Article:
Honors and exhibitions continued to accumulate, ranging from a 1970 solo exhibition in New York City to the receipt of a Red Star decoration in 1971.[11] While his name became a household word in Romania and, to a lesser extent, throughout the Eastern bloc, he never achieved comparable fame in the West.[12]

In 1988, Baba was seriously injured by an accident in his studio, and was immobilized for several months.[13] In 1990, following the Romanian Revolution, he was elevated to titular membership in the Romanian Academy.[14] Shortly before his death in 1997, Baba published his memoir, Notes by an Artist of Eastern Europe. He was posthumously awarded the Prize for Excellence by the Romanian Cultural Foundation.[15]

Corneliu Baba appears in the People of influence painting of Chinese artists Zhang An, Li Tiezi, and Dai Dudu.[16]

In 2019, the Han Yuchen Museum in Handan (China) presented the largest Corneliou Baba Chinese museum retrospective.


Odihnă pe câmp, (1956)

Perhaps unfashionably for a 20th-century painter, Baba consciously worked in the tradition of the Old Masters,[17] although, from the outset of his studies with his father, he was also influenced by expressionism, art nouveau, academicism and "remnants" of impressionism.[18] Baba himself cited El Greco, Rembrandt, and Goya as particularly strong influences.[19] This did not put him in good stead either with the official Socialist realism of the Eastern bloc (where, especially in the early Communist years, he periodically received damning criticism—and sometimes punishment, such as being suspended from teaching—for his "formalism").[20]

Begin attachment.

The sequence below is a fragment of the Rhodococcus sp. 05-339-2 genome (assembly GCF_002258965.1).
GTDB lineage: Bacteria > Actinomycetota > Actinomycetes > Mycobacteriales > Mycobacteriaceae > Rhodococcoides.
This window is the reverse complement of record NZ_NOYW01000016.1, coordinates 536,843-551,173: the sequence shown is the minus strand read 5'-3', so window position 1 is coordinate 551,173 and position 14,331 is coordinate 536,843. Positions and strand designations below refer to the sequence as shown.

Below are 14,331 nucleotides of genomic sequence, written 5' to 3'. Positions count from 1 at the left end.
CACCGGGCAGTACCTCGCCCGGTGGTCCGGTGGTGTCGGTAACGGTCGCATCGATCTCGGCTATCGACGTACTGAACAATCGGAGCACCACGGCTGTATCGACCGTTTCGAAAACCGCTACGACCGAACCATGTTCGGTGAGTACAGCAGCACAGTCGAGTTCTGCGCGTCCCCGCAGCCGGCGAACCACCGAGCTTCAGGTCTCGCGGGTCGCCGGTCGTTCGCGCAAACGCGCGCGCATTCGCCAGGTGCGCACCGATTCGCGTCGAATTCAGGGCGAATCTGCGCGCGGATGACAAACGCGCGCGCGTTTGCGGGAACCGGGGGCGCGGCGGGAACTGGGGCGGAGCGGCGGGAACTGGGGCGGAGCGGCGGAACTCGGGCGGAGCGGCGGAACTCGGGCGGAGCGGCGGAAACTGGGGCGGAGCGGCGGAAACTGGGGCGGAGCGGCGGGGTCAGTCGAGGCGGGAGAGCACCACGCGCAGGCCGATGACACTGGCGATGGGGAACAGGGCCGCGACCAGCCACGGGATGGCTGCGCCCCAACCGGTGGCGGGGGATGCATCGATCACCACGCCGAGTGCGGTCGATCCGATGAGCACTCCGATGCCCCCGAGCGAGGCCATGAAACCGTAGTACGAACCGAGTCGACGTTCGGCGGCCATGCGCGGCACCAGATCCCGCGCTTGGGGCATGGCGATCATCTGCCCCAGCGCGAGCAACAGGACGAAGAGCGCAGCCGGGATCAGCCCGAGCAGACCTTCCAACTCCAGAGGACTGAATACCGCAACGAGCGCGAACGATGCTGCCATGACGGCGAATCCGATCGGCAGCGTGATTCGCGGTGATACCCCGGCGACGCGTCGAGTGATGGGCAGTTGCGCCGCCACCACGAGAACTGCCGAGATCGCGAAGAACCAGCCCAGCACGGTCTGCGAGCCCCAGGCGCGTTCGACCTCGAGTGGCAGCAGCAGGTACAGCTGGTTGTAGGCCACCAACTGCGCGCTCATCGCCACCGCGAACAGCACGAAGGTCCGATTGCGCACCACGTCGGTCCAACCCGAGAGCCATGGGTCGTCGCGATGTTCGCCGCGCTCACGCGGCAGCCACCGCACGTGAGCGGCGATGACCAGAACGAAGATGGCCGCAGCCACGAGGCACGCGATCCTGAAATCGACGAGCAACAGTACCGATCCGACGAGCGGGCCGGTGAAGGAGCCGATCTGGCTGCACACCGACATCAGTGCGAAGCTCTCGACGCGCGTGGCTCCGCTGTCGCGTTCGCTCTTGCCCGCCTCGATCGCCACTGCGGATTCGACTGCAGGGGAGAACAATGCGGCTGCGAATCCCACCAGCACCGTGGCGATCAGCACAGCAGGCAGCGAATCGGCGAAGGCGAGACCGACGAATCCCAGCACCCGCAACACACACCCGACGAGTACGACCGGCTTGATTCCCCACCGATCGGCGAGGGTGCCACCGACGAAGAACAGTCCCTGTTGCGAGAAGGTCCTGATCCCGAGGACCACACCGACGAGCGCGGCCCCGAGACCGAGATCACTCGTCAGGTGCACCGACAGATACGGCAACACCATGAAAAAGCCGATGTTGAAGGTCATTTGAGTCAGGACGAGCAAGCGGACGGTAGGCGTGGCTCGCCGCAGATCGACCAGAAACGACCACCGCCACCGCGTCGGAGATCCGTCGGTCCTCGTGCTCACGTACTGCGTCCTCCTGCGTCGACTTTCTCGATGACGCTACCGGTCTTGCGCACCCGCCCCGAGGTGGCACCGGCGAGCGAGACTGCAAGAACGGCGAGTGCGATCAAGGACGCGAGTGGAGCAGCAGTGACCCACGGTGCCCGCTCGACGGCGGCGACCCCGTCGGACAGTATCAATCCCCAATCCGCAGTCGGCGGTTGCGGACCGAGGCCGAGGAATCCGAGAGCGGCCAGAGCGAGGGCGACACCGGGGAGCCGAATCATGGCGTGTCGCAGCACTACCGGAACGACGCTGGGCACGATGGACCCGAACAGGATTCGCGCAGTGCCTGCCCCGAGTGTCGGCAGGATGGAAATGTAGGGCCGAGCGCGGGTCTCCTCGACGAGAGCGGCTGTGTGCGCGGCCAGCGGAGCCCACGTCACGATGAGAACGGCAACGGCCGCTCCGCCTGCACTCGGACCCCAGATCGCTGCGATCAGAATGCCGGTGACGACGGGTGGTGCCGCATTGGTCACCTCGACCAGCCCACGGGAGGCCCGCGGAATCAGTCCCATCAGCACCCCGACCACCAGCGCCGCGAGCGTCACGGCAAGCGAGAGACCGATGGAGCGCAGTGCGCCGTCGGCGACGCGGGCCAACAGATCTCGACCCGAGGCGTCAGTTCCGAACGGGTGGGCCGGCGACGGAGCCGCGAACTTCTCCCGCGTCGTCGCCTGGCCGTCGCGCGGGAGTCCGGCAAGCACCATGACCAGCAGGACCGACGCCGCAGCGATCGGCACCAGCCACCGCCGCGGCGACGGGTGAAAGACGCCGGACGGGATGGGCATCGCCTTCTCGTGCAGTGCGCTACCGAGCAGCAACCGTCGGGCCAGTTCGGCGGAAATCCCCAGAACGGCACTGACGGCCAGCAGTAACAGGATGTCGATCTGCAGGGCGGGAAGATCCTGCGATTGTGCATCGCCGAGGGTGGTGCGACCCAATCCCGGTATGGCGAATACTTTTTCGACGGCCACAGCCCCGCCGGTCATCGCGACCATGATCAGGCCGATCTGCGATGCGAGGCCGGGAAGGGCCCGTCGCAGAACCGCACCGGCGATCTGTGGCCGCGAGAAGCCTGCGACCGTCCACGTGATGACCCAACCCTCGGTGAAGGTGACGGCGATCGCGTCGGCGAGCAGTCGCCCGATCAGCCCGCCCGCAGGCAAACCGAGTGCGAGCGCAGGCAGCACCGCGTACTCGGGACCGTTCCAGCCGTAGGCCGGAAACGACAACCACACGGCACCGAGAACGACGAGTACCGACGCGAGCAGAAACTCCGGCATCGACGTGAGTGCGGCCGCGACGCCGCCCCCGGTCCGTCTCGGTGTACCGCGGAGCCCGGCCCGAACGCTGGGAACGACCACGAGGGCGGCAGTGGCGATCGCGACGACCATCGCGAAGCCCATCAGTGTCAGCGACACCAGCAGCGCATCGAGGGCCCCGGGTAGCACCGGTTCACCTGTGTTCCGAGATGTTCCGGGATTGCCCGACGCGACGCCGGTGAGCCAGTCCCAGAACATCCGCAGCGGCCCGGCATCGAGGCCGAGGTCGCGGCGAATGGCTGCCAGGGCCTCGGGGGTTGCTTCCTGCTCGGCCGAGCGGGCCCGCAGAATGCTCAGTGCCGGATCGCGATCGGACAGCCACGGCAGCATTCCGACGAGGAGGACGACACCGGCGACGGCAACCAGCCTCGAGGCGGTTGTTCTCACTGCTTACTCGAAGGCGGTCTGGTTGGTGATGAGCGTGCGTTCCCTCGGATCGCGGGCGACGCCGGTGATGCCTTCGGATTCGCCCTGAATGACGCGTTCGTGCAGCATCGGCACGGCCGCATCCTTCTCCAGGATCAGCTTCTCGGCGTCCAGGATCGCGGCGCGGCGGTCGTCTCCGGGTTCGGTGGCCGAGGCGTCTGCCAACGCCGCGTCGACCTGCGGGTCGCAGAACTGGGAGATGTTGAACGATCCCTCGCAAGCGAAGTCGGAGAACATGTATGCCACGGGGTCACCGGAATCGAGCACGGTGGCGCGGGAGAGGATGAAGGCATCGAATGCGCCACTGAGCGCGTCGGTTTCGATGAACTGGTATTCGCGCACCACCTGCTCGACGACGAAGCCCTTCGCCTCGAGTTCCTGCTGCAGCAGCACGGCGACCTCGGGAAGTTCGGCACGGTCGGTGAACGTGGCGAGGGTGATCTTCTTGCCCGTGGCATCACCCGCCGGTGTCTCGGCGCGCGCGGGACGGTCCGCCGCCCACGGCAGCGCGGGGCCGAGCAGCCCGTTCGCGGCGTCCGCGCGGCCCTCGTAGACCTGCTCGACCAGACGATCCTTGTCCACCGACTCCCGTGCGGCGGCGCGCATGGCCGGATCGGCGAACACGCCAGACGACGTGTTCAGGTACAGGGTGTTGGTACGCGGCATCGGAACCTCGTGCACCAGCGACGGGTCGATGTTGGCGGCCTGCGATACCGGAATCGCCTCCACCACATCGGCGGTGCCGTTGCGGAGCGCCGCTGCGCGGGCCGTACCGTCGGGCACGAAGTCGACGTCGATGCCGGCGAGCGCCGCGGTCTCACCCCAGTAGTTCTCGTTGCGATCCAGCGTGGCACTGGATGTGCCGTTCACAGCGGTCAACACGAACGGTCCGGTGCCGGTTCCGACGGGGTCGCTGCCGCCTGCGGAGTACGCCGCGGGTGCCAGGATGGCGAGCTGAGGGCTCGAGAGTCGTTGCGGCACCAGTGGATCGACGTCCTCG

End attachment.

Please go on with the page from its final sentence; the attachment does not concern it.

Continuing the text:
Nearly all of Corneliu Baba's work remains in Romania; hardly a major museum in that country is without some of his work.[21] The Art Museum in Timișoara possesses a very nice and rich collection (over 80 works) of Baba's paintings. Among his notable works are a 1952 portrait of Mihail Sadoveanu (now in Bucharest's National Art Museum)[22] and a 1957 portrait of Krikor Zambaccian, (now in the Zambaccian Museum, also in Bucharest).[23] One of his few pieces on public display outside of Romania is a rather impressionistic 1977-79 group scene entitled Fear, (one of several in a "Fears" series)[24] in the Szépművészeti Museum in Budapest.[25]

Throughout the 1970s and 1980s, Baba did an extensive series of paintings of Harlequins and "Mad Kings",;[26] most of the latter remained in the artist's personal collection until his death, much as with Francisco Goya and his "black paintings".[27]